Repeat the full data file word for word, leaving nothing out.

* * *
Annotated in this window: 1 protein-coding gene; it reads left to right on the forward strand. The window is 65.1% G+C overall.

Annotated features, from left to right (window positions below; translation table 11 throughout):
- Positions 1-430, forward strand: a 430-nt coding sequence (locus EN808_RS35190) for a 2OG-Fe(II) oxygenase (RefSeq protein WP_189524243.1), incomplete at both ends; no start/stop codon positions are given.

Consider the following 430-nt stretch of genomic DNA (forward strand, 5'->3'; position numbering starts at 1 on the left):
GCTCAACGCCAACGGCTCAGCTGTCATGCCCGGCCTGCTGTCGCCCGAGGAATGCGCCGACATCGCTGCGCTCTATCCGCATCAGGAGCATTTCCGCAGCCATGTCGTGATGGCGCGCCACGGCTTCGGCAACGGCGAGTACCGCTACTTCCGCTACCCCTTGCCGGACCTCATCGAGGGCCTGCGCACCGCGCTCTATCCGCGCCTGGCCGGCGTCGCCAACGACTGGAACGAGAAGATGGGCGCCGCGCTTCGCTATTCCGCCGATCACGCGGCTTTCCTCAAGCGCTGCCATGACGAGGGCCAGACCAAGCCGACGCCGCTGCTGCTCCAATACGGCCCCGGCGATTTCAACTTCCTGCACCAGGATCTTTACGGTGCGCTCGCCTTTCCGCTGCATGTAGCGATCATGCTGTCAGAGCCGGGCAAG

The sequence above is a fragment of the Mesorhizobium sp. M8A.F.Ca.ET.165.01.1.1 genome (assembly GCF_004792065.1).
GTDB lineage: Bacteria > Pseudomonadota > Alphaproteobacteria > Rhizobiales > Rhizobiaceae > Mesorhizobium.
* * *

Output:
Annotated in this window: 1 protein-coding gene; it reads left to right on the forward strand. The window is 65.1% G+C overall.

Annotated features, from left to right (window positions below; translation table 11 throughout):
- Positions 1-430, forward strand: a 430-nt coding sequence (locus EN808_RS35190) for a 2OG-Fe(II) oxygenase (RefSeq protein WP_189524243.1), incomplete at both ends; no start/stop codon positions are given.

Consider the following 430-nt stretch of genomic DNA (forward strand, 5'->3'; position numbering starts at 1 on the left):
GCTCAACGCCAACGGCTCAGCTGTCATGCCCGGCCTGCTGTCGCCCGAGGAATGCGCCGACATCGCTGCGCTCTATCCGCATCAGGAGCATTTCCGCAGCCATGTCGTGATGGCGCGCCACGGCTTCGGCAACGGCGAGTACCGCTACTTCCGCTACCCCTTGCCGGACCTCATCGAGGGCCTGCGCACCGCGCTCTATCCGCGCCTGGCCGGCGTCGCCAACGACTGGAACGAGAAGATGGGCGCCGCGCTTCGCTATTCCGCCGATCACGCGGCTTTCCTCAAGCGCTGCCATGACGAGGGCCAGACCAAGCCGACGCCGCTGCTGCTCCAATACGGCCCCGGCGATTTCAACTTCCTGCACCAGGATCTTTACGGTGCGCTCGCCTTTCCGCTGCATGTAGCGATCATGCTGTCAGAGCCGGGCAAG

The sequence above is a fragment of the Mesorhizobium sp. M8A.F.Ca.ET.165.01.1.1 genome (assembly GCF_004792065.1).
GTDB lineage: Bacteria > Pseudomonadota > Alphaproteobacteria > Rhizobiales > Rhizobiaceae > Mesorhizobium.